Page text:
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wakecat

What anchor should I buy?

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wakecat

My boat '05 VLX did not come with an anchor. I was wondering what weight and style I should get. I'd like it to be as small as possible and also rubber coated. What is the adequate weight for an anchor for my boat?

Thanks

Johnny

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Addictedto6
My boat '05 VLX did not come with an anchor. I was wondering what weight and style I should get. I'd like it to be as small as possible and also rubber coated. What is the adequate weight for an anchor for my boat?

Thanks

Johnny

I'll let someone w/ a VLX comment on anchor size, but make sure you get an Anchor Buddy line....

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247_Pilot

Not rubber coated, but the best anchor I've found is the box anchor. It holds like crazy and you don't have to worry about "setting" it. Hook up an anchor buddy line to this and you're set!

Here's the website: http://www.slideanchor.com/

Just my 2 cents.

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Chia

i used to fish in rough water and ended up buying a lot of different anchors. The best anchor i have ever used is a galvanized danforth, they do not have to be that big to be effective.

that said i use a 15# coated navy anchor for the bu with good success. it is never that rough when anchoring the bu.

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sheeprides

I'll second the box anchor. It's pricey but worth EVERY penny - the best anchor I've ever used.

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NvBoarder

I third the box anchor, I don't own one yet but thats what I will be buying before summer gets here.

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Lakenut

We anchor in shallow (30' or less) and use a 20lbs river anchor. It digs into sandy or mud bottoms and holds really well. If you are in deep water and rocky bottom this might not be the best anchor but it works great for us.

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Boomer

I have the 15-lb (or 20, can't remember, it's black) vinyl coated "Navy Anchor" from Academy. It works 95% of the time, but won't hold in big wind like a box anchor. It's great for most days on the lake though.

Edited by Boomer

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Daniel

When you guys talk about Danforth anchors, is this considered a danforth style?

21039L.jpg

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Greg_S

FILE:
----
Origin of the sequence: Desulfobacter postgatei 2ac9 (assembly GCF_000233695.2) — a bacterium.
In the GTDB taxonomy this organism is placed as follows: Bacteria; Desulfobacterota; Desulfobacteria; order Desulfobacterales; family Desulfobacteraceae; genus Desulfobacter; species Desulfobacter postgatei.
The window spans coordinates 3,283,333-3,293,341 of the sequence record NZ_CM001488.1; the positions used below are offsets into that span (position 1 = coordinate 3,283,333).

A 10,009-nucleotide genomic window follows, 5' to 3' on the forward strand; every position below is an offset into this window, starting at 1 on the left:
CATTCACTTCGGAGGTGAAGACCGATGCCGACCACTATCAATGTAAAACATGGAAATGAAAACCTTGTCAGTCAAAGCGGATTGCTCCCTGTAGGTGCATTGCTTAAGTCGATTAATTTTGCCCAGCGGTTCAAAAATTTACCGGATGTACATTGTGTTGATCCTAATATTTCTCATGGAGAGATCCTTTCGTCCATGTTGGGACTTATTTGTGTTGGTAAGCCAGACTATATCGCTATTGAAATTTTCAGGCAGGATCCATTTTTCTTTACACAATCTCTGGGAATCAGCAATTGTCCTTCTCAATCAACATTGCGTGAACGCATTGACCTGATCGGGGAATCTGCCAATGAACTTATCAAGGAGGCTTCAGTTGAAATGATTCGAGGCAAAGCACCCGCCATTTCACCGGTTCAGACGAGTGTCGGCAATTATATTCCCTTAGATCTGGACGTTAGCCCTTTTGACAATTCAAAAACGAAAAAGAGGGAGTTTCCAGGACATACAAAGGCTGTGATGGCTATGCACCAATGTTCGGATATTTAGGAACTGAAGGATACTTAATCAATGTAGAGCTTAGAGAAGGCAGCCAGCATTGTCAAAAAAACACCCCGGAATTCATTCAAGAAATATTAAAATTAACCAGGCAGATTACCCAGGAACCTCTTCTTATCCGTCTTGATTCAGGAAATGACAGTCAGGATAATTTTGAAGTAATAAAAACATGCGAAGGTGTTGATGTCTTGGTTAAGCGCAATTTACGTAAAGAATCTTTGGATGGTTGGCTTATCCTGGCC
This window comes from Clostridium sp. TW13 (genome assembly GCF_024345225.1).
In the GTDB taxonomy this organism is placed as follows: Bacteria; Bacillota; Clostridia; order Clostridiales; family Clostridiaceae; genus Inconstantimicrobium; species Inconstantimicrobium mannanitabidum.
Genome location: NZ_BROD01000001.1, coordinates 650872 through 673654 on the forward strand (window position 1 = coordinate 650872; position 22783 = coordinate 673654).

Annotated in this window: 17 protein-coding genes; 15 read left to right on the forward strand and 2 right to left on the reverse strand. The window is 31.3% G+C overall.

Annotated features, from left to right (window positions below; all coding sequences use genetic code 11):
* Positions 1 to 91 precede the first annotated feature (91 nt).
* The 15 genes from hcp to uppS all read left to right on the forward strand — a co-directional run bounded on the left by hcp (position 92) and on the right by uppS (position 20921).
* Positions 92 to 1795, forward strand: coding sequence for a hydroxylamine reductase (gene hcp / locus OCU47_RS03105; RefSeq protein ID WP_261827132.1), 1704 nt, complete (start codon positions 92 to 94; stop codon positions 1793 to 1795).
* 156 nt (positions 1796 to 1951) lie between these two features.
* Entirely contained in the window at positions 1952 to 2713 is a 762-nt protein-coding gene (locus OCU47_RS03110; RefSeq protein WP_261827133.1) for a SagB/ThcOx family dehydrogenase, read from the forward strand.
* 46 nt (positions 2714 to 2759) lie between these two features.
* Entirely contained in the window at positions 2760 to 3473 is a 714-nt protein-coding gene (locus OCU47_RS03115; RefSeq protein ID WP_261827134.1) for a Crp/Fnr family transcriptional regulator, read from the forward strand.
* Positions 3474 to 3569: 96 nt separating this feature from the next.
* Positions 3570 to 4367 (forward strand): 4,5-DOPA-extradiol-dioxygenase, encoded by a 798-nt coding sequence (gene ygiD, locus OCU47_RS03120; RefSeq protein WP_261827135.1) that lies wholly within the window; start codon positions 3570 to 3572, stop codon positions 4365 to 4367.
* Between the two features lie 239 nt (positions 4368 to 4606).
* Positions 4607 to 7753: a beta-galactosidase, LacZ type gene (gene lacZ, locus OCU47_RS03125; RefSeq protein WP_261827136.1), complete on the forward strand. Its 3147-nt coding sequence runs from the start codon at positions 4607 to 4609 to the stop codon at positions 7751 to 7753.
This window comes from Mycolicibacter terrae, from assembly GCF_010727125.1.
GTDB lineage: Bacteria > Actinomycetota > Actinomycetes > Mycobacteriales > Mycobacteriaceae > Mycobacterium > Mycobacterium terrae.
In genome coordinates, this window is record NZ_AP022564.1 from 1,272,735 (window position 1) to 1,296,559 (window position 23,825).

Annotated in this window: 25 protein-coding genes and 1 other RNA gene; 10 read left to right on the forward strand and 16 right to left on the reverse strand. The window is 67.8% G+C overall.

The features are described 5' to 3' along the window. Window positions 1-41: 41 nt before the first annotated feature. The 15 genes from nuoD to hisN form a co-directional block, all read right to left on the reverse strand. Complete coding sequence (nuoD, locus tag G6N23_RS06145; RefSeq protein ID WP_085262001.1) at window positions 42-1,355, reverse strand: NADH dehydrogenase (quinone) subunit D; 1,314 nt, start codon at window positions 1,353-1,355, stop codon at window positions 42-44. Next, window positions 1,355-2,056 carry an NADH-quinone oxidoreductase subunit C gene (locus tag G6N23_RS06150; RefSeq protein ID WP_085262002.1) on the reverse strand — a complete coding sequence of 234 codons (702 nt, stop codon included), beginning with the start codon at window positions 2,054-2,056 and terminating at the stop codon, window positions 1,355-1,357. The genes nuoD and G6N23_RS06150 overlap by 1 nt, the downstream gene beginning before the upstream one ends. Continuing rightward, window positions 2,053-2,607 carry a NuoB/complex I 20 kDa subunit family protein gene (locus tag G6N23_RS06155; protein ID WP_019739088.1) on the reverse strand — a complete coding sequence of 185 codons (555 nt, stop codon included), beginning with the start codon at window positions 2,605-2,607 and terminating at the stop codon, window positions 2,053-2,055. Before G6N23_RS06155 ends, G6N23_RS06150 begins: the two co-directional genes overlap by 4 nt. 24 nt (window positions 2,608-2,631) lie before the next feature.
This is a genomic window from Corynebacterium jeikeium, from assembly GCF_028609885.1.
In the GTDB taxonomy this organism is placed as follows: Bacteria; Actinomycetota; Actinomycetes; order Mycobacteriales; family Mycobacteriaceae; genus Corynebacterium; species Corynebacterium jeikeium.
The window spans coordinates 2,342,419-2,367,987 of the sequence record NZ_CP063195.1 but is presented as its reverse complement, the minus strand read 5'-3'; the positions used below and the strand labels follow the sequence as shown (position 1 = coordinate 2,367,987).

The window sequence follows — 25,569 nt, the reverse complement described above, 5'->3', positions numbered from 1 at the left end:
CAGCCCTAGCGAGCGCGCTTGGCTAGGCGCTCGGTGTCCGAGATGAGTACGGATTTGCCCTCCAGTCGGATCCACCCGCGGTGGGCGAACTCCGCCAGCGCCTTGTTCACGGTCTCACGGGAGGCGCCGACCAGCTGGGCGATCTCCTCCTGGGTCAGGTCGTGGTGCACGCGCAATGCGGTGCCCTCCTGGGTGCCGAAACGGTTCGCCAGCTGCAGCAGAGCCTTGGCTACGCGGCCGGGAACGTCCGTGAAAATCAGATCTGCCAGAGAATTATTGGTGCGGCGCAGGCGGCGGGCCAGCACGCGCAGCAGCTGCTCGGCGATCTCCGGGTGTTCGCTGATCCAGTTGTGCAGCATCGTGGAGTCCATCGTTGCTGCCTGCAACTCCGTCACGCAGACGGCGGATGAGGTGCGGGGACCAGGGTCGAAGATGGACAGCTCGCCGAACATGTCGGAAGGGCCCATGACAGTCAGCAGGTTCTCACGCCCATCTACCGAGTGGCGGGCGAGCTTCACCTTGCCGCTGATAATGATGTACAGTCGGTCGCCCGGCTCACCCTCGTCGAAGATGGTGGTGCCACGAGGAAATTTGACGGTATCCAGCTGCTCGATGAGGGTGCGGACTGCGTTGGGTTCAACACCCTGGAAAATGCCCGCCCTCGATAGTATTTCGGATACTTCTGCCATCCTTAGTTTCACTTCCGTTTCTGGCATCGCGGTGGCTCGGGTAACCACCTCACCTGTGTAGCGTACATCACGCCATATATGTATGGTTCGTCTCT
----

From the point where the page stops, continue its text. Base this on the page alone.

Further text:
Box anchors are the only ones I will use. Besides that they work great at the river, which is the only place I anchor up, I always hated the chain because of numerous reason which I don't need with the box anchor/anchor buddy line set up.

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Boomer
When you guys talk about Danforth anchors, is this considered a danforth style?

21039L.jpg

I hate anchors like that. Primarily because they must dig in to hold, and also because they bring up mud, sticks, crap. In addition they are hard to store. For day to day use I like anchor's that hold with weight. Harder to pull up, but use less room in boat, don't bring up mud, etc.

Just my take, but I'd like to try one of those box anchors everyone raves about.

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FijiRob

I fourth the box anchor.

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88Skier

Danforth for me. I have the smallest one they make and it is easy to store and is an excellent lunch hook.

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skistud1

I have a Danforth (free) that is made out of aluminum. My lake is shallow consisting of mainly sand / weeds and it holds like a champ. My only comment is no matter what type you get, you have to pay an appropriate amount of anchor line for the anchor to set. Take into account what type of sea bottom you be setting anchor, rocks, or sand would influence my decision as well as depth, length and weight of the vessel.

My Danforth fits nicely under one of the bow cushions, angle in and it lays flat. Right now I have 200' of anchor line but that is overkill, I will probably take off 50 - 75'.

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Daniel

so is the anchor above a danforth?

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2 ThumbsUp

We normally only anchor for lunch and a quick swim. I went with a Chene anchor. It is small enough to fit under the RLXi small bow cushion and still have enough room for anchor line.